Bolton Diggers is one such project. In 2016 they managed to secure a section of a council allotment plot in Bolton, Lancashire which had been largely abandoned because of its boggy ground. They offered a collective space for people to come together to grow food and build alternatives to the status quo. Not only have they brought forth crops from marginal land, they have brought forth a range of beneficial community projects for Bolton, such as Bolton Mutual Aid and Bolton Urban Growers. BUF itself was founded the same year as Bolton Diggers. The opportunity presented itself to us because a lack of available funding meant that a former council-run horticultural training centre had sat empty for over half a decade. Years of austerity measures have sadly deepened the need for food growing projects like Bolton Diggers and Bentley Urban Farm, but they have also created an environment where local authorities are unable to maintain vital community assets. Which gives grassroots, self-organised groups some leverage when it comes to taking over council-run plots of land… if you can access them before your council assets department sells them off.
Is it hard work getting local authorities to relinquish control of community assets even though those assets are supposedly there for the benefit of the community in the first place? In too many places, yes it is. But it is absolutely worth the effort. Is it an easy alliance to maintain? Let’s just say that my capacity for anarcho-pragmatism has indeed been tested over the years. But none of this should stop anarchists organising to find places to grow food for themselves and their community wherever they may live.
One exciting recent development is the new plot of land secured in Camden by Cooperation Town. The story of the incredible growth of the Cooperation Town initiative has already been documented in Freedom here and here, and this land will offer a new and exciting phase. Inspired by Cooperation Jackson, Cooperation Town UK teach communities how to effectively organise in order to collectively buy and distribute their own food. I mentioned earlier a desire to close the loop in the production and distribution of affordable (where possible, free…) and healthy food; Cooperation Town is one initiative which has come very close to these ends. They work with local authorities and traditional funders, but they are very open in their wish to make the roles of funders, charities and state bureaucracies obsolete through the education and empowerment of communities.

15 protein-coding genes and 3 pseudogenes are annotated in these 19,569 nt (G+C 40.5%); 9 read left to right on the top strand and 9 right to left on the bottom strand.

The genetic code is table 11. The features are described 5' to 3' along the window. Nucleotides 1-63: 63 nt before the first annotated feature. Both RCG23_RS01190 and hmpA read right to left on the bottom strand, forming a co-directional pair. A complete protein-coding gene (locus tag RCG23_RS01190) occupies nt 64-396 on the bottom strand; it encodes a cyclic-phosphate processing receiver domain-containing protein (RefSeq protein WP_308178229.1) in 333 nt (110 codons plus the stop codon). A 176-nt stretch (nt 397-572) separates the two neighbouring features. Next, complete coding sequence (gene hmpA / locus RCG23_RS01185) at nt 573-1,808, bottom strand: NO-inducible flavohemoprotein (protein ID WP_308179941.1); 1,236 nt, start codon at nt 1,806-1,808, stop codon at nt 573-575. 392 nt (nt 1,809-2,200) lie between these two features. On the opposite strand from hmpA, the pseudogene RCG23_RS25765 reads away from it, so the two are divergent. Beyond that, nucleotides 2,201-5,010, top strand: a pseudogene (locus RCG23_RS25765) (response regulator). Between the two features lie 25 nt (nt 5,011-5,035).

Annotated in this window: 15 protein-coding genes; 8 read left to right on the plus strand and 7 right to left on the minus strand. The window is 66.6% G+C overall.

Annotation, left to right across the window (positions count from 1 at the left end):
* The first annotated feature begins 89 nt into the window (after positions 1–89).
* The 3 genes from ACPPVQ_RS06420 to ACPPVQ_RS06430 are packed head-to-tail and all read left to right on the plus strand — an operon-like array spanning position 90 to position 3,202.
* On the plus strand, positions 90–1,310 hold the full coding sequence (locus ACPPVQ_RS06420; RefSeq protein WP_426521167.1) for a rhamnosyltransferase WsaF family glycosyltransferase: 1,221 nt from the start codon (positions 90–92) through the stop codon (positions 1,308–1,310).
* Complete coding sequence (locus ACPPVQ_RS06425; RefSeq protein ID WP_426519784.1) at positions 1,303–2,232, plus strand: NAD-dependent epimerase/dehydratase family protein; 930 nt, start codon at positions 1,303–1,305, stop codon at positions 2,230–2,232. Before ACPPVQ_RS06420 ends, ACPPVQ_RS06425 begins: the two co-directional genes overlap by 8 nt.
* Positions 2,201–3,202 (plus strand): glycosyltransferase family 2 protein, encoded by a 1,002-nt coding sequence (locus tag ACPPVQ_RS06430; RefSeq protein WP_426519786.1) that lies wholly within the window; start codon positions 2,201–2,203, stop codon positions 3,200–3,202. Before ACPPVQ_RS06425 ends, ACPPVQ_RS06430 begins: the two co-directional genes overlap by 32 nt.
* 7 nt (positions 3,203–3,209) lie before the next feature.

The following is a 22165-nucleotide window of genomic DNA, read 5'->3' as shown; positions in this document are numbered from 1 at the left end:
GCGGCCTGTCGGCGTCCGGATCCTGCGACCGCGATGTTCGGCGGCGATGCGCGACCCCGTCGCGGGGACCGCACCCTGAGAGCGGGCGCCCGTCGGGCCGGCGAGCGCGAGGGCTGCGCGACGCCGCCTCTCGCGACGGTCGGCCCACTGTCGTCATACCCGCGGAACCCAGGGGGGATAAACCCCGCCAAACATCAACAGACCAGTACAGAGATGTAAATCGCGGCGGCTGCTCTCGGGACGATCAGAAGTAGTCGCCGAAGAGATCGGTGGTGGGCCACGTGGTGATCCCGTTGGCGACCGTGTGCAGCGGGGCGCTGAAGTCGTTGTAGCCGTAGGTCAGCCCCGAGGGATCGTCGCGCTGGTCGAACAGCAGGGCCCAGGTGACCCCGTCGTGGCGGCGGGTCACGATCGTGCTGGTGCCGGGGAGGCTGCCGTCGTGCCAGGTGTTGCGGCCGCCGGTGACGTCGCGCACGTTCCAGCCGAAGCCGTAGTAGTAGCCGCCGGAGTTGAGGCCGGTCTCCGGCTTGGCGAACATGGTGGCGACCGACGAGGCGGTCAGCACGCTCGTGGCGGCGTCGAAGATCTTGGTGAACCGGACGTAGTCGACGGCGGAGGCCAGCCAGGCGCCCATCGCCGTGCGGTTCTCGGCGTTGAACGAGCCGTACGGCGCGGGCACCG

The aspirations of Cooperation Jackson go well beyond food provision. Their long term vision is to develop a cooperative network that will consist of four interconnected elements; a federation of local worker cooperatives, an incubator for coops, a cooperative education and training centre, and a cooperative bank or financial institution. What a vision. Surely it is one we all share? I truly believe that commensality and food provision has the power to unite us (whoever we are and wherever we may be) in a quest for the same ends. In fact, I have proof…
At a recent meeting of the Doncaster People’s Assembly, a large percentage of the members decided that waving placards was not enough when it came to protesting the emerging cost of living crisis. It was proposed that they try a new tactic. One which provided food in a convivial environment without stigma, bureaucracy or judgement. There were, of course, some crusty, old-guard types who said that this is not what Doncaster People’s Assembly does. So a collection of socialists, greens, anarchists, Labourites, communists and community activists (talk about the uniting power of food!) said ‘fair enough’ and set up Doncaster Engagement Network (DEN) instead.
DEN’s response to the cost of living crisis is simply to create warm spaces where we (‘we’ as in absolutely anyone…) can cook together, eat together, enjoy some music and each other’s company (music + food + people = party). Local food waste project, Food Aware, will provide the food for free and meals will be sold on a Pay As You Feel (PAYF) basis in the hope of raising enough funds to tour the project around Doncaster’s many satellite towns. No alienating forms, no economic (or any other…) segregation, just an open door and a string of possibilities. The project launches on May 7th and I will keep you informed about its progress, because if we can pull this off in a place like Doncaster, there’s no reason anyone else — anywhere else — cannot try something similar.
Work with each other. Plan and deliver the next nine meals for your community on anarchist principles. To paraphrase a sexist old quote: “The way to a community’s heart is through its stomach.” Lunch is liberation. Supper is solidarity. Another dinner is possible!
And if we fail? Well, there’s always Jackson, Mississippi.